Porsche’s InnoDrive System Demotes You To CoDriver

How involved do you want to be when driving your Panamera?

Bentley, BMW, and Rolls Royce are all offering at least some level of a system by which their cars can adjust their cruise control systems to respond to the road based on GPS data. Porsche’s Panamera has a similar system in the new model, promoting speed and efficiency in equal measure. By using highly precise navigation data, Porsche’s Innodrive system monitors your route, speed limits, and road topography (corner radii, elevation changes, and grades) to adjust throttle, gearing, and braking. This assistance system can see much farther up the road than your eyeballs ever could. Ultimately, the driver can still intervene with throttle and braking inputs, but if you so choose, Porsche can relegate you to the same kind of job a rally codriver might have, offering input, rather than taking up the reins yourself. 

Philip Markschläger: Project Manager of Porsche’s InnoDrive program – 

You have to take the plunge with InnoDrive, for starters. But, in trials, it soon became clear: that happens pretty quickly.

Porsche’s oddly named InnoDrive system allows Panamera drivers to take their feet off the pedals completely and relax their legs a bit. When engaged, the car will know exactly what to do and when to do it, regarding throttle and braking input. The driver of the car is only needed for steering inputs, monitoring traffic, and applying the left or right turn signals as needed. 

Porsche is confident that the car will easily respond to changes in the route, having proven that fact with traffic circles. In tests the system can determin where the car is headed immediately based on steering inputs. You can drive through a traffic circle, where the car will decelerate down to the appropriate speed, corner properly, and then accelerate out of the circle onto the intended path. Additionally, the system will recognize when the driver has missed their exit from the traffic circle and continue with steady throttle, constantly circling the roundabout until the driver makes their exit, at which point the Panamera’s InnoDrive will accelerate out and up to normal speed limits. 

The InnoDrive system can improve not only the speed and efficiency of your drive, but the comfort levels as well. For example, on a road with several hills leading into each other, the system can gradually accelerate the car up to a speed that will crest the next hill with minimal throttle input. You won’t feel as much of a jolt when gears kick down and the throttle kicks in if the computer knows what is coming around the next bend. Porsche’s engineers taught the system to drive smoothly and with as little jerking as possible. That smooth application of minimal throttle and minimal brake for the conditions also helps to increase your efficiency.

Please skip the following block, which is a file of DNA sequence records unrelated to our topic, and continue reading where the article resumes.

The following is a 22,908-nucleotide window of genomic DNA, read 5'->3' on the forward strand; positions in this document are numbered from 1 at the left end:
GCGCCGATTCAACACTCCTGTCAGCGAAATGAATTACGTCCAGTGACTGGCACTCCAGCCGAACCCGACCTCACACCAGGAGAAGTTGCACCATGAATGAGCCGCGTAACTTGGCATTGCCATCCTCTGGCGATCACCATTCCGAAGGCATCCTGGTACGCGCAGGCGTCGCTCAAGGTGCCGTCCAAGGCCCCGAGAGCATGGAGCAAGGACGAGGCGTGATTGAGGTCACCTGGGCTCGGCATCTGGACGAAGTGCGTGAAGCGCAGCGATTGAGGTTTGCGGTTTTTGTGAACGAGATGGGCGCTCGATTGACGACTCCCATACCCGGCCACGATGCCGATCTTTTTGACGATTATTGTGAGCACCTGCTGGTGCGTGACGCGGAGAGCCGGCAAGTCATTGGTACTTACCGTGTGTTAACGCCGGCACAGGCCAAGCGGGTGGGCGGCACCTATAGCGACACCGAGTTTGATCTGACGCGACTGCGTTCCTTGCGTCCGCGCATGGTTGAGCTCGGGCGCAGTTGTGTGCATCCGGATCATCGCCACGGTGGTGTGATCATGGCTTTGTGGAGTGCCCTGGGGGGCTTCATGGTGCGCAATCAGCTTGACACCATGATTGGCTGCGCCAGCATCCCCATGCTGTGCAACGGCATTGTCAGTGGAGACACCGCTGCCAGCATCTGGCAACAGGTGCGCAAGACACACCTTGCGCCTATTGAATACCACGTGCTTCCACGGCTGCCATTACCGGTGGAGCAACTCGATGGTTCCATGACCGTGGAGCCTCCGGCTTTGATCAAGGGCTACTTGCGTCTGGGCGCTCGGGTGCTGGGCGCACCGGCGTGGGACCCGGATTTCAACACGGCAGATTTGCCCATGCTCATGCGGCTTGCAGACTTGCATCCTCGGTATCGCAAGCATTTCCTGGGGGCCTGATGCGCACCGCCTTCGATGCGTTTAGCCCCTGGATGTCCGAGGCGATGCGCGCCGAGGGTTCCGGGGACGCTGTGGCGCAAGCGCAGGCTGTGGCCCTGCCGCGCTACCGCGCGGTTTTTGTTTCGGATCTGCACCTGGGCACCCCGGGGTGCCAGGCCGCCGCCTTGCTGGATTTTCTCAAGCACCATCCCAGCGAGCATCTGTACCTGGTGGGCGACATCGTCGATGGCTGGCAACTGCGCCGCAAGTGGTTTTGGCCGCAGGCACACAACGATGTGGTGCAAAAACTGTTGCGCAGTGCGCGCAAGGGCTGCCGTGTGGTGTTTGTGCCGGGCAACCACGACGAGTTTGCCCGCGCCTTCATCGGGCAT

Here is an excerpt from a recent issue of Porsche’s Christophorous magazine that needs to be read to fully understand the Innodrive system. Just check out what it is capable of in Sport mode to fully appreciate Porsche’s work here. 

Normal vs. Sport

On a country road, Markschläger flips the switch on the steering wheel to Sport and suddenly the codriver’s sporty side surfaces. The Panamera punches through the switchback on the way out of town, races up hills, and bounds through a series of sharp turns with an unmistakable spring in its step. You can hear and feel the rotational speed. “In Sport mode, the priorities are rearranged,” explains the engineer. “Speed is the first concern, while comfort and efficiency take a bit of a backseat.” InnoDrive now puts out some twenty percent more acceleration and twenty percent more lateral acceleration in corners.

Markschläger switches back to Normal mode. Now the Panamera coasts down the gradual downhill stretch through the forest beneath the autumnal foliage and past an old mill. Wintry rays of sunshine dance across the dashboard. This is a calm, relaxing state of driving; the gentle curves are all but imperceptible. In the towns, InnoDrive is not much use, as there are too many stop signs, intersections, and traffic lights that were deliberately not implemented. “The driver has to know the limits of the system,” says Markschläger as he brakes at an intersection to let a truck pass. “The driver always has to be aware of traffic. InnoDrive is a comfort assistant, not an autonomous driving function.” Any manual braking maneuver immediately deactivates the assistant, while any manual acceleration temporarily overrides it. And the codriver can be silenced with the push of a button, for moments when the driver wishes to be alone on the road with their Porsche for a spell.